In the Gulf of Saint Lawrence, you can see grey seals from the beach almost every day. But what you don't usually see is a dolphin in the background casually swimming along! What a lovely surprise! The silly seal seems oblivious to the presence of the porpoise, basking in the June sun, while the porpoise shows up just a few times while breaking on camera. Who knows, maybe the dolphin was equally as oblivious to the presence of the camera. The Gulf of Saint Lawrence is the outlet of the North American Great Lakes via the Saint Lawrence River into the Atlantic Ocean. The gulf is a semi-enclosed sea, covering an area of about 87,000 square miles and containing about 8,300 cubic miles of water, which results in an average depth of 499 feet. Did you know that porpoises are also called “mereswine”? The reason behind it is actually pretty cool. “Porpoise” comes from the french “pourpois”, which in term comes from the Medieval Latin “porcopiscus”, a compound of “porcus”, meaning pig, and “piscus”, meaning fish. In Classical latin the are also called “ porculus marinus”, probably because of the fancied resemblance of the porpoise’s snout to that of a pig. The sound the make when breathing also resembles a pig snort. Porpoises keep close quarters near the polar regions, normally near the coast. One of the smallest marine mammals, the harbor porpoise stays close to coastal areas or river estuaries, and as such, is the most familiar porpoise to whale watchers. The harbour porpoise species is common in colder coastal waters of the North Atlantic, North Pacific and the Black Sea. The populations in these regions are not constant and are classified as separate subspecies. According to recent genetic evidence, the harbour porpoise population structure may be more complex, and they should be reclassified. In the Atlantic, harbour porpoises may be present in a curved band of water running from the coast of West Africa to the coasts of Spain, France, the United Kingdom, Ireland, Scandinavia, Iceland, Greenland, Nova Scotia and Newfoundland and the eastern seaboard of the United States. The population in the Baltic Sea is limited in winter due to sea freezing, and is most common in the southwest parts of the sea. There is another band in the Pacific Ocean running from the Sea of Japan, Vladivostok, the Bering Strait, Alaska, British Columbia, and California. The harbor porpoise is not considered threatened, as their numbers reach hundreds of thousands. However, static fishing techniques such as gill and tangle nets, overfishing, marine and noise pollution, as well as climate change play a big factor in the conservation of this species. Bycatch in bottom-set gill nets is considered the main mortality factor caused by man for these porpoises. Numbers suggest that several thousand individuals die each year as incidental bycatch. Recently, porpoise-scaring devices, also known as pingers, have been developed to keep porpoises away from these nets. Studies have shown that they present as very effective in reducing entanglement. (source: Wikipedia)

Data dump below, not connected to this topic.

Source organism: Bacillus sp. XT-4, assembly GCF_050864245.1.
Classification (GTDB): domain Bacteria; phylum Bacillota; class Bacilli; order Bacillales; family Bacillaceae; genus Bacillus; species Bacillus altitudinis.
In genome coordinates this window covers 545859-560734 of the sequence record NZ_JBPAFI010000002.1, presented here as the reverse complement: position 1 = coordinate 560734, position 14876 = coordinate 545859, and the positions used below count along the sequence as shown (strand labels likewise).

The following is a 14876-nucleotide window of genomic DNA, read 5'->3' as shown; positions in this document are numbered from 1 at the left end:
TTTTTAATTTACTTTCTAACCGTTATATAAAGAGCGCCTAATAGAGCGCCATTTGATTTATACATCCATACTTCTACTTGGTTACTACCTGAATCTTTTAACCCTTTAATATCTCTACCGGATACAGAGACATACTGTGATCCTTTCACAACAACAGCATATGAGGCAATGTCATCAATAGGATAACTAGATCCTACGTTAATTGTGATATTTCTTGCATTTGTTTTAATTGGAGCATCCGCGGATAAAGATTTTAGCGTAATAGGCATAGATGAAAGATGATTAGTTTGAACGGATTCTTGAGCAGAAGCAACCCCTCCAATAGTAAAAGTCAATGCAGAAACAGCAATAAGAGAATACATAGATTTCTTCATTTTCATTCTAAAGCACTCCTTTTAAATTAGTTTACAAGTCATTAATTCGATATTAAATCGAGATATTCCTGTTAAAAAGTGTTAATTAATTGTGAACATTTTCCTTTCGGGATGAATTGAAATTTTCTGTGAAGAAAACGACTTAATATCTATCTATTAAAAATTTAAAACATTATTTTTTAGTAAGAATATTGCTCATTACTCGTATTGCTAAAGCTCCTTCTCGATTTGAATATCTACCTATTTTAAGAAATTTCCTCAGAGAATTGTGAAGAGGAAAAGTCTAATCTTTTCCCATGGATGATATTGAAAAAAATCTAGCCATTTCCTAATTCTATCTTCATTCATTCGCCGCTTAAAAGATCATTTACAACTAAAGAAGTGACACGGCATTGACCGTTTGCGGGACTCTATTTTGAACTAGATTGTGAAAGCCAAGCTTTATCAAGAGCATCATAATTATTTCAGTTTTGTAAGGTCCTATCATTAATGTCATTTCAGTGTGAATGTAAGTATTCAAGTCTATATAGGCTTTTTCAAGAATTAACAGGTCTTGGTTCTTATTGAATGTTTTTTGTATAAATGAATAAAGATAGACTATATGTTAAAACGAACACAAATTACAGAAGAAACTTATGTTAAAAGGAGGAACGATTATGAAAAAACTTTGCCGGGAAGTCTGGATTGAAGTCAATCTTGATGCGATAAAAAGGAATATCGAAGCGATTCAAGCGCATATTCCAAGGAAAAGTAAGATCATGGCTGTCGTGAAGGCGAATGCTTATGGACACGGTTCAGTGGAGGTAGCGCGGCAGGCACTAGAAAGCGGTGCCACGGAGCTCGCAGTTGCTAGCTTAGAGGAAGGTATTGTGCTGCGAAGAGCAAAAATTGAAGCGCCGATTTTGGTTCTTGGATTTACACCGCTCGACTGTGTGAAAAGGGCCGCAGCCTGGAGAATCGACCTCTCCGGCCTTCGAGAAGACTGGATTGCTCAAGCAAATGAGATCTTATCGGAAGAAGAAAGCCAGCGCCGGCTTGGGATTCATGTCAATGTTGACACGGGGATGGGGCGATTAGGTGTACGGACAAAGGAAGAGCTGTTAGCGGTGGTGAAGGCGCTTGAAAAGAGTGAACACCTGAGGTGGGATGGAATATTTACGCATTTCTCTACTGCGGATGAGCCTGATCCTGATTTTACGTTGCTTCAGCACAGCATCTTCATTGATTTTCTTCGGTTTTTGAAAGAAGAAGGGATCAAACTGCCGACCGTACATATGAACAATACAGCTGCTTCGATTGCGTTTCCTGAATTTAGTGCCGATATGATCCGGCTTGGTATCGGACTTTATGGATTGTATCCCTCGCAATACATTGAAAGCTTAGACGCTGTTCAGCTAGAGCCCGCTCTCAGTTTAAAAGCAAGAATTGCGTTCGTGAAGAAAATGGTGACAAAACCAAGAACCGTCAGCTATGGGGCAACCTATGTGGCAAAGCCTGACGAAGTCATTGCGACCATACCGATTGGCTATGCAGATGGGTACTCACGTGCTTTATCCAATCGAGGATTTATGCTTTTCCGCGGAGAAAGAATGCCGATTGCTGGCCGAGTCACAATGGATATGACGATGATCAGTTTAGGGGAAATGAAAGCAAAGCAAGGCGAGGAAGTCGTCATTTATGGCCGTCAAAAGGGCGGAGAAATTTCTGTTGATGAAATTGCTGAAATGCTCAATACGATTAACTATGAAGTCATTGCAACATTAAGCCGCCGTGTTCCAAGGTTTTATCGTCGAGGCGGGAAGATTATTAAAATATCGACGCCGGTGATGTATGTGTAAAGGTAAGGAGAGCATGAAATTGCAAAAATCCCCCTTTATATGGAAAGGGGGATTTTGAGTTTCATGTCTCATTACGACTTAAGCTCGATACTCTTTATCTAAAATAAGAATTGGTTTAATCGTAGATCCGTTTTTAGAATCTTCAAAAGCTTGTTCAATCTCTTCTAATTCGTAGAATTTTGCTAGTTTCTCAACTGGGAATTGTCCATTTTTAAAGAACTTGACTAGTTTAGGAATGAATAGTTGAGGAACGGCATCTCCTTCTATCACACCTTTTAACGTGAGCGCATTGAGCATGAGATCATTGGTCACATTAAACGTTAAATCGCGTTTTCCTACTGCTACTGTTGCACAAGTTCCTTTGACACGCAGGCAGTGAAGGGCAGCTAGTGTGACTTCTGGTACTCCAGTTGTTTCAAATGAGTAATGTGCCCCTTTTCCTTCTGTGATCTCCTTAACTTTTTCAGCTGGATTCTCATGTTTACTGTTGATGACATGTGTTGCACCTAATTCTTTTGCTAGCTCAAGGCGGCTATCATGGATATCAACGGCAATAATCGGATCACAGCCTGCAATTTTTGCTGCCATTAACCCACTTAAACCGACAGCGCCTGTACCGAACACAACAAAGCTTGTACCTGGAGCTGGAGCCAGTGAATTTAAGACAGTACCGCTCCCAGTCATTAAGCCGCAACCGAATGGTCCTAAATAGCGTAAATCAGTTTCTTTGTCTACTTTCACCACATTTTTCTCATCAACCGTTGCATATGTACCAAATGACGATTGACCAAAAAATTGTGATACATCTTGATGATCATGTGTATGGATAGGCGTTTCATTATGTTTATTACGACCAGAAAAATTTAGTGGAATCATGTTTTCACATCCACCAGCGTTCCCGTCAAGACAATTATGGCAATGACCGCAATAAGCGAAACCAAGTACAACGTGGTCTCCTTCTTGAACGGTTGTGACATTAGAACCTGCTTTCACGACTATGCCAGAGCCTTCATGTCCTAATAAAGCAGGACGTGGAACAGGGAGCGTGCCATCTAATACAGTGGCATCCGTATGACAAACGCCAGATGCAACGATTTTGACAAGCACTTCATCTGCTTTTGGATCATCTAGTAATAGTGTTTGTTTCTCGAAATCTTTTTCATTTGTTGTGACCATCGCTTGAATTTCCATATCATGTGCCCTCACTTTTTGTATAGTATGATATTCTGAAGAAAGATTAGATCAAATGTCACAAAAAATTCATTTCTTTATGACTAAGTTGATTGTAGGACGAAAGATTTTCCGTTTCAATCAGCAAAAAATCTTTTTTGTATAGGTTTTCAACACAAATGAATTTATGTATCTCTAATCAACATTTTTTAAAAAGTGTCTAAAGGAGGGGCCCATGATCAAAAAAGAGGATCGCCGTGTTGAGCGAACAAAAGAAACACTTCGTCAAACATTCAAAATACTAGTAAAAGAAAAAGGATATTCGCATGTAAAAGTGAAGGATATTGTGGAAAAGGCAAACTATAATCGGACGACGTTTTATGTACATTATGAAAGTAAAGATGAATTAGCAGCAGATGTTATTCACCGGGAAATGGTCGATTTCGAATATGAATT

NataliaCara
Published: June 18, 20184,626 plays$8.61 earned
Rescued cheetahs being protective over ostrich carcass54s

Rescued cheetahs being protective over ostrich carcass

A wild ostrich was found dead on a fence, and fed to the four rescued cheetahs. The cat had a feast, to the point where they could barely move and wouldn't even stop panting, but even then they were still very protective over their ostrich carcass.

Goofy hedgehog sleeps in totally ridiculous position25s

Goofy hedgehog sleeps in totally ridiculous position

Every once in a while we catch ourselves in a weird position that sometimes isn't even comfortable, but we can't be bothered to move. Well, that's what happened with this adorable hedgehog. It is perfectly fine, in spite of not looking like it; it just couldn't be bothered to move. Animals are so funny!

NataliaCara
Published: June 11, 201816,133 plays$21.34 earned
Rescued baboons go for a walk40s

Rescued baboons go for a walk

These teenage Chacma Baboons are all orphans, and were rescued at a very early age. Growing up at a wildlife sanctuary, they get taken on daily walks, to exercise, and they love running around!